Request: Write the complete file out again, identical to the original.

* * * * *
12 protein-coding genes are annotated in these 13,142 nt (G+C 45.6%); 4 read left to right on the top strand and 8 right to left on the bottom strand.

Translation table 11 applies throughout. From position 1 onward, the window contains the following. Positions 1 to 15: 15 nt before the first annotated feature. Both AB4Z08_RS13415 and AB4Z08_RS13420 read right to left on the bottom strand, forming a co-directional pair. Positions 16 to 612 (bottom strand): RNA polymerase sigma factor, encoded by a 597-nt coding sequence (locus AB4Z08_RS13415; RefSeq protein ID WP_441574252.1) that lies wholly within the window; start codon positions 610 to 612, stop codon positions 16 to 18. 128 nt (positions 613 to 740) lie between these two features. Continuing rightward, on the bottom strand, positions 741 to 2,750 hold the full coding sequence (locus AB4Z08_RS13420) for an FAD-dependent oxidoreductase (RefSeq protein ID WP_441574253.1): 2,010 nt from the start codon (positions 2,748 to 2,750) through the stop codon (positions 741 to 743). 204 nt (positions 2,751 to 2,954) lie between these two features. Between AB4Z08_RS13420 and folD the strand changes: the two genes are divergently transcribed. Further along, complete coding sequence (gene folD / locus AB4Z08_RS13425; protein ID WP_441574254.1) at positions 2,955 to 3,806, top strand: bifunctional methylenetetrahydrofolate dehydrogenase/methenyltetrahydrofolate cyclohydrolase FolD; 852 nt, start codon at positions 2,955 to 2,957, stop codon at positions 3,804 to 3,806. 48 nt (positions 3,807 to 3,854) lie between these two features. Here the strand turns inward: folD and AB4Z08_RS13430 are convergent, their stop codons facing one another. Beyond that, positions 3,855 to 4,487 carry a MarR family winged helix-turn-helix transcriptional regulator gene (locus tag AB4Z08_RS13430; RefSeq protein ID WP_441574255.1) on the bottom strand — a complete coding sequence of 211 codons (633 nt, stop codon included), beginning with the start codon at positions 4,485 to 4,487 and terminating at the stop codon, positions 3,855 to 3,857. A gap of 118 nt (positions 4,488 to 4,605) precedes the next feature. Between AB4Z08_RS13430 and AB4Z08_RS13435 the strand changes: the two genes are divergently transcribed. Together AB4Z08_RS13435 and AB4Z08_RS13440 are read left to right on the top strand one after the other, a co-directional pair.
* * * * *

12 protein-coding genes are annotated in these 13,142 nt (G+C 45.6%); 4 read left to right on the top strand and 8 right to left on the bottom strand.

Translation table 11 applies throughout. From position 1 onward, the window contains the following. Positions 1 to 15: 15 nt before the first annotated feature. Both AB4Z08_RS13415 and AB4Z08_RS13420 read right to left on the bottom strand, forming a co-directional pair. Positions 16 to 612 (bottom strand): RNA polymerase sigma factor, encoded by a 597-nt coding sequence (locus AB4Z08_RS13415; RefSeq protein ID WP_441574252.1) that lies wholly within the window; start codon positions 610 to 612, stop codon positions 16 to 18. 128 nt (positions 613 to 740) lie between these two features. Continuing rightward, on the bottom strand, positions 741 to 2,750 hold the full coding sequence (locus AB4Z08_RS13420) for an FAD-dependent oxidoreductase (RefSeq protein ID WP_441574253.1): 2,010 nt from the start codon (positions 2,748 to 2,750) through the stop codon (positions 741 to 743). 204 nt (positions 2,751 to 2,954) lie between these two features. Between AB4Z08_RS13420 and folD the strand changes: the two genes are divergently transcribed. Further along, complete coding sequence (gene folD / locus AB4Z08_RS13425; protein ID WP_441574254.1) at positions 2,955 to 3,806, top strand: bifunctional methylenetetrahydrofolate dehydrogenase/methenyltetrahydrofolate cyclohydrolase FolD; 852 nt, start codon at positions 2,955 to 2,957, stop codon at positions 3,804 to 3,806. 48 nt (positions 3,807 to 3,854) lie between these two features. Here the strand turns inward: folD and AB4Z08_RS13430 are convergent, their stop codons facing one another. Beyond that, positions 3,855 to 4,487 carry a MarR family winged helix-turn-helix transcriptional regulator gene (locus tag AB4Z08_RS13430; RefSeq protein ID WP_441574255.1) on the bottom strand — a complete coding sequence of 211 codons (633 nt, stop codon included), beginning with the start codon at positions 4,485 to 4,487 and terminating at the stop codon, positions 3,855 to 3,857. A gap of 118 nt (positions 4,488 to 4,605) precedes the next feature. Between AB4Z08_RS13430 and AB4Z08_RS13435 the strand changes: the two genes are divergently transcribed. Together AB4Z08_RS13435 and AB4Z08_RS13440 are read left to right on the top strand one after the other, a co-directional pair.